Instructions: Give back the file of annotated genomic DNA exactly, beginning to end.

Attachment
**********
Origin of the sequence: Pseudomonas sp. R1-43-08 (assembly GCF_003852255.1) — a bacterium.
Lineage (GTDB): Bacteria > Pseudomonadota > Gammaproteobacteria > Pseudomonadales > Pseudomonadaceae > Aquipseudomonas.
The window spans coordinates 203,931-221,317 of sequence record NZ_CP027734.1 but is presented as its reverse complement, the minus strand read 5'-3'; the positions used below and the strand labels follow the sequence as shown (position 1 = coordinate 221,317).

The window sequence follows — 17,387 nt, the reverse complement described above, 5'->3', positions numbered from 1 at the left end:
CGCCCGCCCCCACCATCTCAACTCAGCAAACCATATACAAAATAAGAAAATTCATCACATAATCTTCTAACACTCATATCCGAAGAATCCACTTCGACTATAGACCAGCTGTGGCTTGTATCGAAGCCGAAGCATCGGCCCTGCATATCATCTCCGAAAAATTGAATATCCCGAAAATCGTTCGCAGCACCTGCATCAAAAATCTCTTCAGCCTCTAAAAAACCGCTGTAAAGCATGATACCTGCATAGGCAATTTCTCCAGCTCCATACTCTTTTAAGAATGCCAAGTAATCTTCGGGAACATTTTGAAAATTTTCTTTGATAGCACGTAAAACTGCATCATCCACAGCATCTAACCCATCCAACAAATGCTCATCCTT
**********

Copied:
Origin of the sequence: Pseudomonas sp. R1-43-08 (assembly GCF_003852255.1) — a bacterium.
Lineage (GTDB): Bacteria > Pseudomonadota > Gammaproteobacteria > Pseudomonadales > Pseudomonadaceae > Aquipseudomonas.
The window spans coordinates 203,931-221,317 of sequence record NZ_CP027734.1 but is presented as its reverse complement, the minus strand read 5'-3'; the positions used below and the strand labels follow the sequence as shown (position 1 = coordinate 221,317).

The window sequence follows — 17,387 nt, the reverse complement described above, 5'->3', positions numbered from 1 at the left end:
CGCCCGCCCCCACCATCTCAACTCAGCAAACCATATACAAAATAAGAAAATTCATCACATAATCTTCTAACACTCATATCCGAAGAATCCACTTCGACTATAGACCAGCTGTGGCTTGTATCGAAGCCGAAGCATCGGCCCTGCATATCATCTCCGAAAAATTGAATATCCCGAAAATCGTTCGCAGCACCTGCATCAAAAATCTCTTCAGCCTCTAAAAAACCGCTGTAAAGCATGATACCTGCATAGGCAATTTCTCCAGCTCCATACTCTTTTAAGAATGCCAAGTAATCTTCGGGAACATTTTGAAAATTTTCTTTGATAGCACGTAAAACTGCATCATCCACAGCATCTAACCCATCCAACAAATGCTCATCCTT